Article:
Review: Break Out

Posted on March 11th, 2018 @ 21:20
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Break Out: How the Apple II Launched the PC Gaming RevolutionBreak Out: How the Apple II Launched the PC Gaming Revolution by David L. Craddock

My rating:


Around the world, millions of people hijack cars in Grand Theft Auto, role play fantastical heroes in World of WarCraft, and crush candy on phones as small as wallets yet nearly as powerful as desktop computers. But long before video games became a multi-billion-dollar industry, two hackers invented the Apple II, a PC that contained less memory than the average Microsoft Word document and bowled over consumers by displaying four colors at once. Some users tapped its resources to design productivity software. Others devised some of the most influential games of all time. From the perils along the Oregon Trail and the exploits of Carmen Sandiego to the shadowy dungeons of Wizardry and Prince of Persia’s trap-filled labyrinth, Break Out recounts the making of some of the Apple II’s most iconic games, illustrates how they informed the games we play today, and tells the stories of the pioneers who made them.


[I received a copy of this book through Netgalley.]

I never owned an Apple II, but my family did have a Commodore 64 when I was a kid, and I do have a soft spot for the history and evolution of computing (and computers) in general, and I was glad to read this book, for it reminded me of a lot of things. The Apple II, after all, was part of that series of personal computers on which a lot of developers cut their teeth, at a time when one still needed to dive into programming, at least a little, if one wanted to fully exploit their machine. (I’ve forgotten most of it now, and was never really good at it anyway since I was 7 and couldn’t understand English at the time… but I also tried my hand at BASIC to code a few simple games, thanks to a library book that may or may not have been David Ahl’s “101 BASIC Computer Games”, I can’t remember anymore now.)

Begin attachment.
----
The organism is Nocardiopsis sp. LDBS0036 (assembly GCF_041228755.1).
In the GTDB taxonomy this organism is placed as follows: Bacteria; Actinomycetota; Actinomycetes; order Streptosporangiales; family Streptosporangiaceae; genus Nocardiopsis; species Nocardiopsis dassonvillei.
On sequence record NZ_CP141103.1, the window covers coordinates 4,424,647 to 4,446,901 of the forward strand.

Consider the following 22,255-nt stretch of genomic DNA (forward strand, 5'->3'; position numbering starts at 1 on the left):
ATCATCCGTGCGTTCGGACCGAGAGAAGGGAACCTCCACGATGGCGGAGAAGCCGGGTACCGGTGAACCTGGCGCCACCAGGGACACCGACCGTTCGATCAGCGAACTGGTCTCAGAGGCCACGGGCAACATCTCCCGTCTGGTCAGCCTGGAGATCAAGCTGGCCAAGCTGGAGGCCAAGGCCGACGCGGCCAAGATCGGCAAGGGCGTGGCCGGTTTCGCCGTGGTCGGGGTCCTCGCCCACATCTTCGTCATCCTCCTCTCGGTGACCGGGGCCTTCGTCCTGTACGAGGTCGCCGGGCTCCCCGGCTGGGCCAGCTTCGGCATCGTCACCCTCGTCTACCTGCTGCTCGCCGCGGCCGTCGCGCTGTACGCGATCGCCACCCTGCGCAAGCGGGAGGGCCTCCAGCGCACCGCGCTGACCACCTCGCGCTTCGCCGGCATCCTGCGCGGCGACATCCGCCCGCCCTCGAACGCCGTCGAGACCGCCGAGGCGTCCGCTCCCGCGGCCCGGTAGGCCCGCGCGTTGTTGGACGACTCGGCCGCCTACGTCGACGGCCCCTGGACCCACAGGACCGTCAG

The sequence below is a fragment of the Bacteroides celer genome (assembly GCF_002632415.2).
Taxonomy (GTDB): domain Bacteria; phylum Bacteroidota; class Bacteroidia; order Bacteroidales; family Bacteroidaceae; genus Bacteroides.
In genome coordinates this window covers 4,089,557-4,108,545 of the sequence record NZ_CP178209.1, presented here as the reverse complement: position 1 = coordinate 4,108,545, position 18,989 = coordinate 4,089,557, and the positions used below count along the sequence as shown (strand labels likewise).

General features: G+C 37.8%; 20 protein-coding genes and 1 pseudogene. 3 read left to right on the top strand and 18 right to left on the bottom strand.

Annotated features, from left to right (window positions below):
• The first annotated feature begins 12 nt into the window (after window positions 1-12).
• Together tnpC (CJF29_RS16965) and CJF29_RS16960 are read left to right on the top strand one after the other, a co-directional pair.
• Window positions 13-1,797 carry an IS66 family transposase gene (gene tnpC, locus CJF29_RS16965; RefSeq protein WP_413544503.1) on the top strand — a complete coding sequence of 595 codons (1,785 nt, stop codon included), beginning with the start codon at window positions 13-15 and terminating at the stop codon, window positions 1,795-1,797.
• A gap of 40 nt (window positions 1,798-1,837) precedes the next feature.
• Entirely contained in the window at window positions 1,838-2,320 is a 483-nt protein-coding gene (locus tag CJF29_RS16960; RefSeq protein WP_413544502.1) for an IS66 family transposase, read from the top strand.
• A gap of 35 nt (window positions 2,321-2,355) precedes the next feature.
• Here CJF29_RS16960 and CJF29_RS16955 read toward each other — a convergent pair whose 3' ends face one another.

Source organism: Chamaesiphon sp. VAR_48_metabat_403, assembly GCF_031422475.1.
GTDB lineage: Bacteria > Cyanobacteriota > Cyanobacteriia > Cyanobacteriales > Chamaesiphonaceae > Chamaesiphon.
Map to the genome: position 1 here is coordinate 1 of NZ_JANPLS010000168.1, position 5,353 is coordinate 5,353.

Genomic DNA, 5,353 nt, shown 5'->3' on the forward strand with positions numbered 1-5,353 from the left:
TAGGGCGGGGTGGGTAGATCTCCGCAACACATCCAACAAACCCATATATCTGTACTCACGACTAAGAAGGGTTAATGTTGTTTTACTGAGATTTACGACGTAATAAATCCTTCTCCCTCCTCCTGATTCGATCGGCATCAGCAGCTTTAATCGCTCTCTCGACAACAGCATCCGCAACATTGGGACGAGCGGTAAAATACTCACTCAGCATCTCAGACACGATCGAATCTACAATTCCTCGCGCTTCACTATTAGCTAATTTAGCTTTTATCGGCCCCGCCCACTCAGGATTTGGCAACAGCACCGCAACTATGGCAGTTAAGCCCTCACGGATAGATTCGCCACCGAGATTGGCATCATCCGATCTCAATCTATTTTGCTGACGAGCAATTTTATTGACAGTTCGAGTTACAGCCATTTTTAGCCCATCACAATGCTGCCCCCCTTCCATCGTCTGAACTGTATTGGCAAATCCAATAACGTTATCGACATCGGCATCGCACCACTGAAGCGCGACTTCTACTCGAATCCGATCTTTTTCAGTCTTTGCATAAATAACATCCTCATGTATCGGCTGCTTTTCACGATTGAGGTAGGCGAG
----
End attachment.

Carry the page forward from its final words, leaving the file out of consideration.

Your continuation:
In other words, due to a lot of these developers coding not only for the Apple II, and/or to their games being ported to other machines, C64 included, I was familiar with a lot of the games and software mentioned in Craddock’s book. Even though, 1980s and personal computer culture of the time oblige, most of what we owned was most likely pirated, as we happily copied games from each others to cassettes and 5 ¼ floppy disks on which we punched a second hole (instant double capacity! Just add water!).

A-hem. I guess the geek in me is just happy and excited at this trip down memory lane. And at discovering the genesis behind those early games which I also played, sometimes without even knowing what they were about. (So yes, I did save POWs with “Choplifter!”, and I haunted the supermarket’s PC aisle in 1992 or so in the hopes of playing “Prince of Persia”. And I had tons of fun with Brøderbund’s “The Print Shop”, which I was still using in the mid-90s to make some silly fanzine of mine. And even though that game wasn’t mentioned in the book, I was remembered of “Shadowfax”, which I played on C64, and some 30 years later, I’m finally aware that I was actually playing Gandalf dodging & shooting Nazgûls. One is never too old to learn!)

This book may be worth more to people who owned and Apple II and/or played the games it describes, but even for those who never owned that computer and games, I think it holds value anyway as a work retracing a period of history that is still close enough, and shaped the world of personal computing as we know it today. It’s also worth it, I believe, for anyone who’s interested in discovering how games (but not only) were developed at the time, using methods and planning that probably wouldn’t work anymore. All things considered, without those developers learning the ropes by copying existing games before ‘graduating’ to their own, so to speak, something that wouldn’t be possible anymore either now owing to said software’s complexity, maybe the software industry of today would be very different. And, last but not least, quite a few of our most popular post-2000 games owe a lot, in terms of gaming design, to the ones originally developed for the Apple II.

My main criticism about “Break Out” would be the quality of the pictures included on its pages. However, I got a PDF ARC to review, not a printed version, and I assumed from the beginning that compression was at fault here, and that the printed book won’t exhibit this fault. So it’s not real criticism.

Conclusion: If you’re interested in the history of computers and/or games; in reliving a period you knew as a gamer child or teenager; and/or in seeing, through examples and interviews, how developing went at that time: get this book.

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